FIRE.123 35-50

During my morning “commute” time I was thinking how BAM, the decades seem to have disappeared.

To be more precise, it almost seems like I jumped from 35 years-old to 50 years-old in a matter of a few years, at most. 

I feel my wife and I lose track of seasons (and years?) because of a few reasons. 1) We do not have kids, nor are around family children all that much.  Therefore, we do not have the basis of school calendars/years and seeing the kids grow. 2) We live in Arizona and you cannot tell what month, or even season it is when looking out the window.  It’s just non-stop sunny—beautiful days over and over.  I should mention that it is possible to tell the season if I put my hand on the window glass.  The glass will either be cool, warm, or HOT.  That’s the clue for the season/temperature outside.

35 then 50!

The jump from 35-50 included work employment changes, positions, office locations, salary ranges, etc, to now being retired for 6+ years.  Looking back, it happened in a flash.  Almost like I haven’t changed at all myself.

I can say that I can tell my age when exercising.  There is no denying that my run/bike times at 50 years-old are not close to my times from 35 or 40 years old.  It’s also quite clear that after exercising it is best to let my body recover a little more.  I still get at it, but I just cannot get into 5th gear anymore.

The above are not complaints, not at all, they are just realizations—like the wrinkles on my face—that decades have passed and passed quickly.  I have lots of great memories of adventures and activities.  I have frequently said, “I have done all the major things I thought I’d want to do, I’m good.”  I still have experiences, activities, and goals ahead of me, but I didn’t waste my previous years putting things off.  I have had an amazing life.  At least that’s the perspective I choose to take.  I don’t think it’s a glass “half-full,” but rather a tall glass of the best drink you could imagine.

So how should we tackle the amazing sesquidecade jumps?

I was thinking about other jumps that happen quickly:

20 then 35:

Life felt like the normalized American path from 20-25-35.  I had successfully transitioned from being a newly married, college graduate starting a new job/career in a new state at 25 years-old.  We traveled for fun, I traveled around the world for work.  It seemed normal, and so many (very) new adventures and activities.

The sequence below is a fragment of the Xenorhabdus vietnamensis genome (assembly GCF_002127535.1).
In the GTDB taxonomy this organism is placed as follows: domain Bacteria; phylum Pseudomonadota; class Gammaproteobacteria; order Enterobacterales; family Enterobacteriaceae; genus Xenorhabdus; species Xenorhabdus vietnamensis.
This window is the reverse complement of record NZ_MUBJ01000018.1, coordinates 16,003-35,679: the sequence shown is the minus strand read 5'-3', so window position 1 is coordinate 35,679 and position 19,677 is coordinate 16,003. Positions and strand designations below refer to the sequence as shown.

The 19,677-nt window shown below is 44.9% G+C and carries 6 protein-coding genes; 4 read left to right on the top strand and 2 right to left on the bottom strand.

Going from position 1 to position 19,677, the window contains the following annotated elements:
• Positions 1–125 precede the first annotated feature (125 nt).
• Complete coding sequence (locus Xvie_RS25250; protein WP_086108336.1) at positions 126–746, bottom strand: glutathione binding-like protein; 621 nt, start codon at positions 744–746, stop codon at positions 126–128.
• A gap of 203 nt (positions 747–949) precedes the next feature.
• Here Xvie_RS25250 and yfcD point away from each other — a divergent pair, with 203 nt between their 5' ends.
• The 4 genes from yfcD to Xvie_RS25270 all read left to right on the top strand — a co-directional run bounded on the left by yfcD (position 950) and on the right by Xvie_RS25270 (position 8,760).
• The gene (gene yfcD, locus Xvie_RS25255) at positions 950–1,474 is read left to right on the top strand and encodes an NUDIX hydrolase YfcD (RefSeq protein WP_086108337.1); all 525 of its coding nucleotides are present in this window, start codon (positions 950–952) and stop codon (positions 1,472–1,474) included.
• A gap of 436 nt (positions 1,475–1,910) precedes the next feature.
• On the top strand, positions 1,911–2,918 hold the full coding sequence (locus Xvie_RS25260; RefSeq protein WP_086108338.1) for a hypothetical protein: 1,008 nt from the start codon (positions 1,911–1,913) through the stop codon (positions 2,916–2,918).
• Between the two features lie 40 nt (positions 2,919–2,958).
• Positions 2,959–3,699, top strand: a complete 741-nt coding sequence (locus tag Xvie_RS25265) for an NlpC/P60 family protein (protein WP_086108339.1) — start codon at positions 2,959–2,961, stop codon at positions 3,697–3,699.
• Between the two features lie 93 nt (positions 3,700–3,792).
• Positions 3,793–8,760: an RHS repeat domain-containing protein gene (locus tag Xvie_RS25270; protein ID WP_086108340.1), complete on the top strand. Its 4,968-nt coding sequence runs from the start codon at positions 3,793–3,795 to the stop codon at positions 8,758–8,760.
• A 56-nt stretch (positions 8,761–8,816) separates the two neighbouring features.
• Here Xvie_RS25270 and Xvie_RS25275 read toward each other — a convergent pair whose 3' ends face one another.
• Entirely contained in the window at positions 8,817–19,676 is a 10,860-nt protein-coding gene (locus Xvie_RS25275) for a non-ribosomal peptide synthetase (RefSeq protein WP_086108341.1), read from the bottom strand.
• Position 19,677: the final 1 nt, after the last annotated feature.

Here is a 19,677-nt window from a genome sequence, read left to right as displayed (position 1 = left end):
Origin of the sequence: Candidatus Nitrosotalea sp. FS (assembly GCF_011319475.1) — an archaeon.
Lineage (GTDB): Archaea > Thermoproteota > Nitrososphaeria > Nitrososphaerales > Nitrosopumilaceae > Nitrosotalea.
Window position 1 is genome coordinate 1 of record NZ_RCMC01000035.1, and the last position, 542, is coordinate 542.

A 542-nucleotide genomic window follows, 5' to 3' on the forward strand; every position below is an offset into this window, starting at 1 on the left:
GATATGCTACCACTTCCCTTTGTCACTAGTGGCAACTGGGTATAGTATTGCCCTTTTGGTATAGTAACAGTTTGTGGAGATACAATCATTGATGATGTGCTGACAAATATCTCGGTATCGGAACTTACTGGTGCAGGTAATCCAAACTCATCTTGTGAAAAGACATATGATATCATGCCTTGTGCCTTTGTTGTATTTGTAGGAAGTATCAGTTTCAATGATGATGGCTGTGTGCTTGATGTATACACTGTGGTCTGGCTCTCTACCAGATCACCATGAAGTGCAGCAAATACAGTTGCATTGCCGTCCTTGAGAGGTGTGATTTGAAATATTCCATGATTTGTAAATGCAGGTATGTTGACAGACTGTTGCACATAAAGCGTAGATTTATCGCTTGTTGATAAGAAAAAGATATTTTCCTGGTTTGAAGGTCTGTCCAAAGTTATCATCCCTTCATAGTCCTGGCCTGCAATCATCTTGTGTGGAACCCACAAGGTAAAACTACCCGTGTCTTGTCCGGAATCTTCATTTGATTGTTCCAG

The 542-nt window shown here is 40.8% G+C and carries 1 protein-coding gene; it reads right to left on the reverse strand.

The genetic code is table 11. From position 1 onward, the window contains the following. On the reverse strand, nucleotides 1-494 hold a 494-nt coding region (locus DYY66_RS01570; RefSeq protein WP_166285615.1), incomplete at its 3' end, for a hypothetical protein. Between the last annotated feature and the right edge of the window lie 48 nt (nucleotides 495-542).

I didn’t mind grinding through college classes, working 3 jobs, living in the cold climate, and striving for a good future.  Then in a flash, school is over, multiple degrees on the shelf, married, moved to a new state, and a decade completed in a new career, not to mention world travel completed.  So much life, but at warp speed.

50 then 65:

I know a lot of older people and talk with them multiple times throughout the month.  So many of them say the years just flew by.  The years almost disappeared before they knew it. 

I am working really hard to make sure this disappearance doesn’t happen (but it still does) by making sure each day, and each week I do things I love. 

I truely believe if we don’t do these activities now, we may not be able to do them in the future, i.e. ever again.

65 then 80:

These are the classic GoGo retirement years we read about all the time.  The time where many people no longer working 9 to 5 to 65.  A time when, if your health is good, you have ALL your time to yourself.  The time to do whatever you please.  The time when the road ahead opens up and you can step on the accelerator.  Hit the gas and go.  If we live these years correctly, these years will not disappear, they will be fully utilized.

Geez 80-95? 

I don’t know if these years jump by in a flash, or if they get cloudy, or disappear based on memory or cognitive issues.  I know many people 80+ who are sharp and active and still do what they

Just me sharing my random thoughts of a Life In FIRE.

*** Nothing in this article is to be construed as financial advice.  I am not a financial planner, nor do I pretend to be.  You should always consult your own professional when seeking advice. This post is not a piece of literary mastery, just a random thought I had.

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